Today, we learn not to cry over spilt medicine. The
University of Houston's College of Engineering
presents this series about the machines that make
our civilization run, and the people whose
ingenuity created them.
I'll bet you've never heard
of collodion. Yet it was quite common in the last
century. You made it by dissolving cellulose
nitrate in ether and alcohol. You kept it on your
medicine shelf and used it to cover cuts. It
hardened into a protective shell that stuck to the
skin and covered the wound.
We're interested in collodion because it kept
feeding invention. People kept spilling the stuff
and inventing things after they did. For example,
let's visit John Hyatt in 1863.
Hyatt was looking for a substitute for ivory
billiard balls. Even then, the slaughter of
elephants had gone far enough to make ivory too
expensive. Hyatt cut his finger one night as he
worked on a mixture of sawdust and glue.
He put collodion on the cut, but he spilled the
bottle. Then he realized he might have what he
needed in the tough sheet of plastic that formed
when the liquid dried. He found he could improve
the result if he used camphor in the mixture
instead of ether. He gave us the first celluloid.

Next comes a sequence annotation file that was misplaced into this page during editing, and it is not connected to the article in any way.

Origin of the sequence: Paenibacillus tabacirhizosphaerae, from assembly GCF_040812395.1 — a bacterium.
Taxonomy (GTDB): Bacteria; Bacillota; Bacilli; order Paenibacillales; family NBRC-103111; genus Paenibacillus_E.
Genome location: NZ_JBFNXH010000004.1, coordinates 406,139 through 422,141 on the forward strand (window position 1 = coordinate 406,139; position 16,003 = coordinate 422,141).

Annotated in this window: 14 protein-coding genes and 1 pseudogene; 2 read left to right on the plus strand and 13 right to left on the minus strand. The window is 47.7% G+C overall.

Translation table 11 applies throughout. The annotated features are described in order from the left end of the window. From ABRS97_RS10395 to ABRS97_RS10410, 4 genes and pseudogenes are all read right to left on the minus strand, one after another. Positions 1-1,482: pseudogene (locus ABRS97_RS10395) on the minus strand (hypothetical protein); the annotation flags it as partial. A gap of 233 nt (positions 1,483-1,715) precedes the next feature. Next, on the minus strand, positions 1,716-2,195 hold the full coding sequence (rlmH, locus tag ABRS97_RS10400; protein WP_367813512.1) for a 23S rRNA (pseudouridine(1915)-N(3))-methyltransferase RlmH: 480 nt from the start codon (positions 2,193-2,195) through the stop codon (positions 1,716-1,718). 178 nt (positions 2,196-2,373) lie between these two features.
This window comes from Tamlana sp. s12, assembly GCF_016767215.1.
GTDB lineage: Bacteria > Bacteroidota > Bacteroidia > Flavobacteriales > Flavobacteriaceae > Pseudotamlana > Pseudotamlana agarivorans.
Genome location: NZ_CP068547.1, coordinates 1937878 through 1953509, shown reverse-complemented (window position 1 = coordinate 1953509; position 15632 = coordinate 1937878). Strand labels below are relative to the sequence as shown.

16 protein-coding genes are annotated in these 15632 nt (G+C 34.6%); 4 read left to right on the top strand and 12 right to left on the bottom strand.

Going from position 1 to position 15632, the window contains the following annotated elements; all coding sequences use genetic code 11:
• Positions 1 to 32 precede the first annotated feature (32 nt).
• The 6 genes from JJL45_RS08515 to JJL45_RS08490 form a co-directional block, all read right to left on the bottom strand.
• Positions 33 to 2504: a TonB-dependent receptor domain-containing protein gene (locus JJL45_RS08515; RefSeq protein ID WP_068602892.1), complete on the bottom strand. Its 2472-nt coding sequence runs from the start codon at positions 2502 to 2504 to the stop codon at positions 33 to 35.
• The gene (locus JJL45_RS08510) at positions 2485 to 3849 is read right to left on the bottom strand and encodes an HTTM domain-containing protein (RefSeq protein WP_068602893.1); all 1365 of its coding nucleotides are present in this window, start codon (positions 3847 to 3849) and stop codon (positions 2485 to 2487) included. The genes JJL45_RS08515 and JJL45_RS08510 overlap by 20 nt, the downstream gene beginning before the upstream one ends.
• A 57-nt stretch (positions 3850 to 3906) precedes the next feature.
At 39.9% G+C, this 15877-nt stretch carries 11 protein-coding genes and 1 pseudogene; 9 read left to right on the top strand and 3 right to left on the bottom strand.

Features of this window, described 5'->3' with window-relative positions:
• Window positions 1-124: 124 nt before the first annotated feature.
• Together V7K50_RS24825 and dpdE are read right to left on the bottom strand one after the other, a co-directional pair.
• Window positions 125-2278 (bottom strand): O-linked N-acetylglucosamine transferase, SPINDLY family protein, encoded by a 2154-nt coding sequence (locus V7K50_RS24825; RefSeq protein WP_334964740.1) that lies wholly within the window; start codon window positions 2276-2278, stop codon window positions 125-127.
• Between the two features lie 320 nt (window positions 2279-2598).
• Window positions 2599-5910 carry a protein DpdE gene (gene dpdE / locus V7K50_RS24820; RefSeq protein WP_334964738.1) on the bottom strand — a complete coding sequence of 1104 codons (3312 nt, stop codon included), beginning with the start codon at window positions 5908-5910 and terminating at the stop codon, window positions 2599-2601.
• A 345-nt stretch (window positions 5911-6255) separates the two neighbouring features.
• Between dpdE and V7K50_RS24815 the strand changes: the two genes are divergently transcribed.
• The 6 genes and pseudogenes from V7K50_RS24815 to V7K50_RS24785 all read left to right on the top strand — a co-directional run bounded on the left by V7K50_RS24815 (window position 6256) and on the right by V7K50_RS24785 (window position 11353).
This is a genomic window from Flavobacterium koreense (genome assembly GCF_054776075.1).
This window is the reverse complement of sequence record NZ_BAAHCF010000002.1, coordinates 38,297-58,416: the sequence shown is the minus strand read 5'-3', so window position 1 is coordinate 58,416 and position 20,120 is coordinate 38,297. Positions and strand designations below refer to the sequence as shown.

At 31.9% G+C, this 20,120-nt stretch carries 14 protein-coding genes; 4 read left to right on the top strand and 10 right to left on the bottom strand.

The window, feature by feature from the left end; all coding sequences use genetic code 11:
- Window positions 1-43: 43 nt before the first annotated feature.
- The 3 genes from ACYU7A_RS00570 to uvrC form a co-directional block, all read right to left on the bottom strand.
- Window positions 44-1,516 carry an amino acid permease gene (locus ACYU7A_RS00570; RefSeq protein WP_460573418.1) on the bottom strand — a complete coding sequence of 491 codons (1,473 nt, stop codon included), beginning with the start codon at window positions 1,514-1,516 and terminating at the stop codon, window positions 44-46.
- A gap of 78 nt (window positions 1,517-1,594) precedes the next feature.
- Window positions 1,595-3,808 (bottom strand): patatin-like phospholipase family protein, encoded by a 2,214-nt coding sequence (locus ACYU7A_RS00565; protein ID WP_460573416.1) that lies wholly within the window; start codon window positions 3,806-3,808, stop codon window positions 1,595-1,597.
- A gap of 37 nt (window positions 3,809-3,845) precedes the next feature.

He patented celluloid, and we were soon using the
stuff to make everything from men's shirt collars
to children's toys. But his billiard balls didn't
do well. And therein hangs the next part of our
story. Collodion is a close relative to gun-cotton,
and so was the first celluloid. Hyatt's billiard
balls had a nasty inclination to explode under the
Ten years later, Alfred Nobel -- inventor of
dynamite and founder of the Nobel Prizes -- cut
himself while he was working on a better explosive.
He too poured collodion on the wound. At four the
next morning, it hit him. He could use collodion,
which was already explosive, to stabilize
nitroglycerin. The result was a vicious explosive
called blasting gelatin.
Three years later, Louis Pasteur was trying to save
the French silk industry from a disease that was
killing off silk worms. Same story. His assistant,
Henri Chardonnay, worked late at night. He also
spilled a bottle of collodion. The stuff was tacky,
but not yet dry, when Chardonnay tried to wipe it
up. His rag came away trailing long strands of
So Chardonnay said, "Aha!" He went on to develop a
process for making artificial fibers. He invented
an imitation silk that we later improved and gave
the name rayon.
Collodion may have been a primitive ancestor of the
Band-Aid. But it surely served to spur the
imagination. It proved to be a very special muse to
I'm John Lienhard, at the University of Houston,
where we're interested in the way inventive minds